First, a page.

In my thesis research, I read about the death of God.
My grandmother died late December and Dr. Goodman early January. I think of them almost constantly.
I went to a wedding in Maine, but couldn't stop thinking about my next trip to Maine, when we will celebrate my grandmother's life. I could barely talk about her when I was in Maine. I don't even know if she had been buried yet (the ground is often frozen and covered in snow during a Maine winter, so bodies are kept in mausoleums until the weather warms up). I hope that service will give some sort of closure to my mourning process.
I keep having dreams of people dying. I've had at least two since my nana and Goodman, perhaps three. If not three since then, I know I had another one in the past year. One is too many.
I have an amazing picture of my nana on my desk ... it has some scratches on it. Those scratches really disturb me. I truly must purchase a frame.Geez Louise! I'm tired of thinking about death.
In The Secret, Petrarch thinks we should think about death frequently, because it gives a good sense of humility and reality. I don't think Petrarch had in mind what I've had in my mind.
If my mother is reading this piece, I bet she's almost in tears. For me and for her loss, too.
But it is Easter, my friends.It is because he lives that I can face tomorrow. Paul tells us Jesus was the first fruits of resurrection. "First" implies more will follow. That's you and me. That's Goodman and my Shirley Mae Grant. I mourn, but I don't mourn like those with no hope of resurrection.
He is risen.
He is risen, indeed.
Indeed, he is risen!
Hallelujah, hallelujah, amen!
I don't know if I'll ever see them again. I really don't. I don't know what God's kingdom will be like after the parousia. I expect to see a lot of Christians, a lot of Jews, and a lot of people I don't expect. Can you expect something you don't expect? I think you can, in the abstract at least. Still, I can hope to see Goodman and my nana again.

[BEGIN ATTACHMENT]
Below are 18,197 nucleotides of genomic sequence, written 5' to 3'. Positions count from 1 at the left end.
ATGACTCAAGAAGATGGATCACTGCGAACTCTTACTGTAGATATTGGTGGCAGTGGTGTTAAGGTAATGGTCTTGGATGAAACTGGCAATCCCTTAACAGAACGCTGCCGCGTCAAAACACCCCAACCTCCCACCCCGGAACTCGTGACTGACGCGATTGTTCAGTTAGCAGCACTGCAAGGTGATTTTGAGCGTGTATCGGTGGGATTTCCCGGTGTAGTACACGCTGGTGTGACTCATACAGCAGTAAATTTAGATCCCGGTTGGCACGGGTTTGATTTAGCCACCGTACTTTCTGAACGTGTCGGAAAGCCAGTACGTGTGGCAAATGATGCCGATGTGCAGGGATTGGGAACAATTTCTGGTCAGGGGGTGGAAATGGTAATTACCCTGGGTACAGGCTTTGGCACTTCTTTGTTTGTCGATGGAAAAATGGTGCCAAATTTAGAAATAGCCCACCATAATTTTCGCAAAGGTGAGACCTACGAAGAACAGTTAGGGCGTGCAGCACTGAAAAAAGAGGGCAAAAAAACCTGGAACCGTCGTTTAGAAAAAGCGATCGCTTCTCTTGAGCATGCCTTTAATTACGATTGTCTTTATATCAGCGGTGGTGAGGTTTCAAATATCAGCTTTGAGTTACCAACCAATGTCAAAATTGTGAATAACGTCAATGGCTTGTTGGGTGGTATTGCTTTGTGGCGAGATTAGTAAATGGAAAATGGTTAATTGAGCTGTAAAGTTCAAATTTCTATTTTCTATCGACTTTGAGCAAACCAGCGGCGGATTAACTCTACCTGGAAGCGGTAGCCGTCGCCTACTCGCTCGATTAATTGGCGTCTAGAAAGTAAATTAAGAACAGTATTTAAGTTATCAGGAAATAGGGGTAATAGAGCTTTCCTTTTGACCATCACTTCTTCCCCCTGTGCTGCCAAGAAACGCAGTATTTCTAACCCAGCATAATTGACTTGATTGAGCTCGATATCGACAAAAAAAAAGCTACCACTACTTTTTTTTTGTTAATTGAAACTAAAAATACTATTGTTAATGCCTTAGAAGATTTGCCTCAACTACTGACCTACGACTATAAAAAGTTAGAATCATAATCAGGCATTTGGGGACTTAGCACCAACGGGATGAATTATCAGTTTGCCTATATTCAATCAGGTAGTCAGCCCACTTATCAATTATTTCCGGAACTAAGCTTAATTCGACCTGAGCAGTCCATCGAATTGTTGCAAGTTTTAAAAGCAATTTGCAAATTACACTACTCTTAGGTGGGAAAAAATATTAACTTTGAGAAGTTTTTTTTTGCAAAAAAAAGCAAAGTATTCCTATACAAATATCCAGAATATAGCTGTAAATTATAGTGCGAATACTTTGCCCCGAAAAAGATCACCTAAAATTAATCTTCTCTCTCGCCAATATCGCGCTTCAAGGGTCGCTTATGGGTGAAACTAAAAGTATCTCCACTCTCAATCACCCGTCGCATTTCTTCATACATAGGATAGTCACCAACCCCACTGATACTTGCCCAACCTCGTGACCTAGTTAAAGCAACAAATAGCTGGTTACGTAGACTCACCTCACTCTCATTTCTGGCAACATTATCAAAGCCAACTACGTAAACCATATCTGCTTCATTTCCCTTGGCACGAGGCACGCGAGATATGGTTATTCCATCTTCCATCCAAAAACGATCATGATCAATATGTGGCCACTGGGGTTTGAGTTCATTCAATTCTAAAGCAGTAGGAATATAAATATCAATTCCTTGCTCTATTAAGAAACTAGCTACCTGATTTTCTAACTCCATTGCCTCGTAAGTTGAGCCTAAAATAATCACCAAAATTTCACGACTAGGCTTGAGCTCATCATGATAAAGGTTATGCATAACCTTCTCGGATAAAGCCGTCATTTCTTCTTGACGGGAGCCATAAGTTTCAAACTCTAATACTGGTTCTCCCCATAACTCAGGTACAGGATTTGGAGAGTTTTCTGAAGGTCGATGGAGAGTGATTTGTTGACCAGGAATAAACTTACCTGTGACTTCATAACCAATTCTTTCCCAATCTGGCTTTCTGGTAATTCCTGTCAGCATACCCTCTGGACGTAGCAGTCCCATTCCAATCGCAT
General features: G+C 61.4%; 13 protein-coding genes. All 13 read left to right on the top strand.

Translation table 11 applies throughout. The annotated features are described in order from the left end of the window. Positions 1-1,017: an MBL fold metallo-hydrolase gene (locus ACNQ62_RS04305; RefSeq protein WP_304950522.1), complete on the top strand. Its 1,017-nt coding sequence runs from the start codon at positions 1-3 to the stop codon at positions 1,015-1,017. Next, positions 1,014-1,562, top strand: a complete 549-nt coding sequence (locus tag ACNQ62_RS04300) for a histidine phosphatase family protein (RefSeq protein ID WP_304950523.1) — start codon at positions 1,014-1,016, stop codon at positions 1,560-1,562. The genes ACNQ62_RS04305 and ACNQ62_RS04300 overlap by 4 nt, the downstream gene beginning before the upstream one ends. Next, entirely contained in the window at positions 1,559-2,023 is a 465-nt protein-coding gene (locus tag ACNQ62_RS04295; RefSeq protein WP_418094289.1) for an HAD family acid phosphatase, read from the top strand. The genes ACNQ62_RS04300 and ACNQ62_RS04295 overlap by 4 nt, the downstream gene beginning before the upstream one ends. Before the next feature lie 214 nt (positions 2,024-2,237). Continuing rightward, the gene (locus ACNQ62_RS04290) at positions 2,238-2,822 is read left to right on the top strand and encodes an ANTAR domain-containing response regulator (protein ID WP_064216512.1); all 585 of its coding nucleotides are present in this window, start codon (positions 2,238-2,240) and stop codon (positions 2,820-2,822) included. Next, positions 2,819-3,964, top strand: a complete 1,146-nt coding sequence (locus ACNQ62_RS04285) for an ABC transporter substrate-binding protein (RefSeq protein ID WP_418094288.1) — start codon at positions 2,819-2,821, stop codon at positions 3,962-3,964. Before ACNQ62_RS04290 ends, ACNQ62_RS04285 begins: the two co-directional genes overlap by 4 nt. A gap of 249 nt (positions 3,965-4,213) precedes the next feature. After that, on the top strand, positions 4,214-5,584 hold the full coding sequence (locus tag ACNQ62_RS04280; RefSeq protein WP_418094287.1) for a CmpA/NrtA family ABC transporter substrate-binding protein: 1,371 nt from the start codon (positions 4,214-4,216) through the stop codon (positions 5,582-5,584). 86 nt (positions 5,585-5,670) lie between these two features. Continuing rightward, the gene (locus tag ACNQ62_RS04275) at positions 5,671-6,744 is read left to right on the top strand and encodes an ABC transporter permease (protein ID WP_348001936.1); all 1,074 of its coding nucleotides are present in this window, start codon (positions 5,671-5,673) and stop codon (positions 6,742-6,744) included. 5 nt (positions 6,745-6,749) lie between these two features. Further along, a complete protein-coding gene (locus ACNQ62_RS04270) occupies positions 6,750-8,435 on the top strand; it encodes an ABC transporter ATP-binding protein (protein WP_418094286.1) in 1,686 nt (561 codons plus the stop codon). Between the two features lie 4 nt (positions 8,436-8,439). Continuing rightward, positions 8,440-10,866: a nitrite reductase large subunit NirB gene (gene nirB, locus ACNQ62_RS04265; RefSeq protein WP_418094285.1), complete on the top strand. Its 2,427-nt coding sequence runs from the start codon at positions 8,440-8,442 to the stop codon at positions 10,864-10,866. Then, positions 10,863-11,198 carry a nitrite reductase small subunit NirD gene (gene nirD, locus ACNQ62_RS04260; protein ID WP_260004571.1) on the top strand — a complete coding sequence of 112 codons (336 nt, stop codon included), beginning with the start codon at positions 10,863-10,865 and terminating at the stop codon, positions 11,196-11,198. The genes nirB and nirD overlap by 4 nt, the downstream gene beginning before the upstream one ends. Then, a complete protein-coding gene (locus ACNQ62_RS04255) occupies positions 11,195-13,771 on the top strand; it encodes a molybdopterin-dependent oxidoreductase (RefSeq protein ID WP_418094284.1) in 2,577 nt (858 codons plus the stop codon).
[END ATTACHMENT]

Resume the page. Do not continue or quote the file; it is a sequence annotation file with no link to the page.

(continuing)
I was brought up believing in an intermediary state between death and resurrection, but I would love to see Nana and Goodman and hear, "I prayed for you sometimes, Trevár. I was pleased when I saw how pleased God was with you. Glad to see you, but I really must be going. So busy! Do give me a call some time and we'll grab some drinks, my brother." Then I imagine we'll hug and go our separate ways. And I honestly don't care what anyone thinks about that image, because I like it. To me, it is beautiful, regardless of the theology.
Whether they are in heaven, in the grave, with what remains of their body, in some spiritual realm, in Purgatory, in the kingdom--wherever those who have died are, I anticipate their resurrection.
Petrarch wanted us to think of death, but I highly recommend thinking about some resurrection, too. If you can. Sometimes I don't think resurrection is going to do anything but distract you from your loss. Thinking about good things doesn't make the bad feelings go away. And I hear holidays and birthdays are the worst when you've lost someone. If you've lost someone, by death or otherwise, I hope there will come a time, however long or brief--perhaps an Easter--when you can be taken away with your hope at the expense of your loss.
I pray we all can be taken away with our hope at the expense of our loss.
I'm glad Lent doesn't come again for a long time.......